Mapped and photographed: Every inch of the capital
In a few weeks, the police would be able to analyse crime patterns in any given locality; traffic police would know the precise reasons for traffic jams and find solutions; and construction agencies would be able plan a flyover or a tunnel without any risk of running into a maze of old waterlines or an ancient structure.delhi Updated: Mar 31, 2010 00:07 IST
In a few weeks, the police would be able to analyse crime patterns in any given locality; traffic police would know the precise reasons for traffic jams and find solutions; and construction agencies would be able plan a flyover or a tunnel without any risk of running into a maze of old waterlines or an ancient structure.
The reason: the Delhi government's Information Technology (IT) Department has mapped every inch of Delhi using 3-D imaging.
The mapping will benefit various government departments while planning infrastructure development projects.
Police, fire, transport, DTC, MCD, NDMC, Archaeological Survey of India, PWD, Chief Election Office and Disaster Management Authority are some departments that will be able to use the data.
According to IT officials, they have data of everything both above the ground as well as 10-meters below the ground.
The data were collected through aerial photographs. Sophisticated systems were used to study the underground system.
“This is first-of-its-kind three-dimensional geographical information system database prepared anywhere in the country. We have now written to the central government that this map should be used as the base map shall be referred to by any government agency for generation, verification and authentication of spatial data,” Delhi IT secretary Savitur Prasad said.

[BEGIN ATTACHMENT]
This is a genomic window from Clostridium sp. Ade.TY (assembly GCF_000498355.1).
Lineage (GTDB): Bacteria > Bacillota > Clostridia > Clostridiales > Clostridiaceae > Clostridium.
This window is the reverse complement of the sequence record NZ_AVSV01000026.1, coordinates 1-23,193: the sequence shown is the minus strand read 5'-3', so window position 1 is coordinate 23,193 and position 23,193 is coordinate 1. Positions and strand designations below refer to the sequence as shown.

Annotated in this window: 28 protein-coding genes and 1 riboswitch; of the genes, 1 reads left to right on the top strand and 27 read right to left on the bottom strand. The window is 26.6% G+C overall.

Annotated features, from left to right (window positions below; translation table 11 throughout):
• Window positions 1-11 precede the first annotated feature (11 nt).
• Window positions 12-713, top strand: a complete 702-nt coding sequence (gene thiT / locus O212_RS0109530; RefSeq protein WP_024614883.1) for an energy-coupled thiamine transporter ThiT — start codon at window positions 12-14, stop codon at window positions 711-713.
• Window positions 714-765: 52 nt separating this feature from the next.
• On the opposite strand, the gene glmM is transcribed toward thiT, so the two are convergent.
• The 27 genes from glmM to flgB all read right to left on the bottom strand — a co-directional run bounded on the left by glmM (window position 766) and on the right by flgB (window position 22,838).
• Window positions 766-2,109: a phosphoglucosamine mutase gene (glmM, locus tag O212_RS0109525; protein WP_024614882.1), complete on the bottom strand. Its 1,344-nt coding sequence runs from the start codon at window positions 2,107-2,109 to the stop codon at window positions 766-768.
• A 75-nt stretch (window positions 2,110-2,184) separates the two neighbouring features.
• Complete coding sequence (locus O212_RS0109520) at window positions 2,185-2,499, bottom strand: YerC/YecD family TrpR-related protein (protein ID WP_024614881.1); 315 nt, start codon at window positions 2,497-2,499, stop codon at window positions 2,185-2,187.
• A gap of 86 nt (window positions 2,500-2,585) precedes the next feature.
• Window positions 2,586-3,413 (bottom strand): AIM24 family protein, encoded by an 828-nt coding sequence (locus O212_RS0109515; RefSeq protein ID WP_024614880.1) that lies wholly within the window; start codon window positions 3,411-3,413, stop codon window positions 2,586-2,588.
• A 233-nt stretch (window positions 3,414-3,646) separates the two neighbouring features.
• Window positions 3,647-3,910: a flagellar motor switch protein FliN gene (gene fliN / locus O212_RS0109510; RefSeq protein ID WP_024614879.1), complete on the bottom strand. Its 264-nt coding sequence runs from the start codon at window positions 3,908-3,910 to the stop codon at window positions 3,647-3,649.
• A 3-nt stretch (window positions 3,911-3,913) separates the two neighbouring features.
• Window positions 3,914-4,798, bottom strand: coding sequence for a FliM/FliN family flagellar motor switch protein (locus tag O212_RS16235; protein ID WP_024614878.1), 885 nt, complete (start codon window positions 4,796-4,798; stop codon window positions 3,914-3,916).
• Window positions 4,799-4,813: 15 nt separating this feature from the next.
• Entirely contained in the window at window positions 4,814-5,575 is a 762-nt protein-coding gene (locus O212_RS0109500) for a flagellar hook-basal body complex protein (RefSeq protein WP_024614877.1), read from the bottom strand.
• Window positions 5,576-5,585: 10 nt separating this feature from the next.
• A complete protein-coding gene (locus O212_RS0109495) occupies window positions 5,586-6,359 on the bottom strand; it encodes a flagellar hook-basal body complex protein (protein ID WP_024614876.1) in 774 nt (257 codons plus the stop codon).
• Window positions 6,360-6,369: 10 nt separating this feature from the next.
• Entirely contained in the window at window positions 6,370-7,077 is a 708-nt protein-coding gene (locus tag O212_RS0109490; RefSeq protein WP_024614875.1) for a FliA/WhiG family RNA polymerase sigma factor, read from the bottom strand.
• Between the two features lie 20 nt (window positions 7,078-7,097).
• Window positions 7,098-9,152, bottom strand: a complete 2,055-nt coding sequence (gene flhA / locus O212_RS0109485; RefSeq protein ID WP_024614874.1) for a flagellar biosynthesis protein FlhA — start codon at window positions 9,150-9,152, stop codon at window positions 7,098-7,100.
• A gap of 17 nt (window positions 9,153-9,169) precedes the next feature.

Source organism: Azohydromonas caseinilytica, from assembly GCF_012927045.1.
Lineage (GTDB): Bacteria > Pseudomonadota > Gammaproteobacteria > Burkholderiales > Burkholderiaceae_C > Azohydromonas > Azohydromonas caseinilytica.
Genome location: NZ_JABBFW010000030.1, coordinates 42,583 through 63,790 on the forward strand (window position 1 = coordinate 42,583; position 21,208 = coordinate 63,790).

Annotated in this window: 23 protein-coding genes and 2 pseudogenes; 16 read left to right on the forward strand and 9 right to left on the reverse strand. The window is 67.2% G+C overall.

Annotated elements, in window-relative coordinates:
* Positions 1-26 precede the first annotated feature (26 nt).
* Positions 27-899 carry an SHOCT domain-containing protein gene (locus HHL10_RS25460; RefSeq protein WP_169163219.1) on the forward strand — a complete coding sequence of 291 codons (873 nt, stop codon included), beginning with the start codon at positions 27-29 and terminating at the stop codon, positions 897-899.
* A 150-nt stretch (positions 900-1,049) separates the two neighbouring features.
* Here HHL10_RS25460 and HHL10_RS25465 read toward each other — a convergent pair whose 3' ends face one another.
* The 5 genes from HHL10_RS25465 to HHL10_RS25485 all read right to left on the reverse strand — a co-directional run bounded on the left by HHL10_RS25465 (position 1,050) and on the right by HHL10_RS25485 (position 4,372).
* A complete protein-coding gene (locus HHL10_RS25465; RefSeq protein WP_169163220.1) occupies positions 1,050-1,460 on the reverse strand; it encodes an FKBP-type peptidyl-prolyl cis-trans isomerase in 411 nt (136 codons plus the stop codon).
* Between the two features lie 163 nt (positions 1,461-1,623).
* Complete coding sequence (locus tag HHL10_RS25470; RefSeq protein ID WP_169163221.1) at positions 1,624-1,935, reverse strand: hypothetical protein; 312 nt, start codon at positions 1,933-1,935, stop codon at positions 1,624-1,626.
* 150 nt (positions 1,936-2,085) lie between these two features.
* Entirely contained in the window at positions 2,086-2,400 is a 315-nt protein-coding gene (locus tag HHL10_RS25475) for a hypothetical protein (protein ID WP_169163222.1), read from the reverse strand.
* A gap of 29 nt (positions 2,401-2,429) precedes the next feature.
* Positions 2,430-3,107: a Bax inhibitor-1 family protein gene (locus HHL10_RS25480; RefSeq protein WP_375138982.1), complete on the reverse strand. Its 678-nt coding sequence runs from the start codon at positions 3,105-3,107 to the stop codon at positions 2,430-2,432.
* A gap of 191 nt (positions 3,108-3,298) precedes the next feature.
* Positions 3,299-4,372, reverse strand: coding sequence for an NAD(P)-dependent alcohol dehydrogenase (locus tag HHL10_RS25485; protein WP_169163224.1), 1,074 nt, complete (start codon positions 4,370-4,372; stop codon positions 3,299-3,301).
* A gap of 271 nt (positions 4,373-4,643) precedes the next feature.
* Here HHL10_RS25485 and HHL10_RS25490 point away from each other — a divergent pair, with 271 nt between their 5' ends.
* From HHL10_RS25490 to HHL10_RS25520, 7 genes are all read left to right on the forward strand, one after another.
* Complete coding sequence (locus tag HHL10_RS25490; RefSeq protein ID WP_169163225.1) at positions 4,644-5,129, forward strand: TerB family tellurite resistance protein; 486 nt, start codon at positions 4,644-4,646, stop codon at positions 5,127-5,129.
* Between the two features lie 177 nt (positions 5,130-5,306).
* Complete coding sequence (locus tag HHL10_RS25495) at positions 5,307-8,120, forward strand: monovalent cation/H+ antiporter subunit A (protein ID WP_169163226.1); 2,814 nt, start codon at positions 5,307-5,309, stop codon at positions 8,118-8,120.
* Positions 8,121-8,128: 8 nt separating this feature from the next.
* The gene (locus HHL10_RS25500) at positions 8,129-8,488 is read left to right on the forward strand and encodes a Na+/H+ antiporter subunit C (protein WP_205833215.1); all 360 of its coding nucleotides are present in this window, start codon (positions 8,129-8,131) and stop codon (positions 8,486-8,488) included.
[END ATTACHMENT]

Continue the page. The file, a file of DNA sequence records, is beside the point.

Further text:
For real time monitoring of the ground situation, the department has installed seven ultra modern cameras on top of the tallest building in each of the nine districts of Delhi.
These high-end internet protocol cameras can capture and transmit precise pictures of anything within a range of five-kilometres.
From April 1, each of the 33 government departments would be able to use five applications each to utilise the available data.
Apart from analysing crime pattern, the police would be able to keep track of its traffic and police control room vans and keep real-time track of anyone calling the control room, IT officials said.
The fire department will be able to locate and identify the fire stations closest to the point of mishap, the location of closest underground reservoirs and the best possible route to reach the site from the fire station.
Similarly, said officials, among other applications, the Delhi Tourism and Transport Development Corporation will know schools and religious places in proximity to the site they plan to open a liquor shop.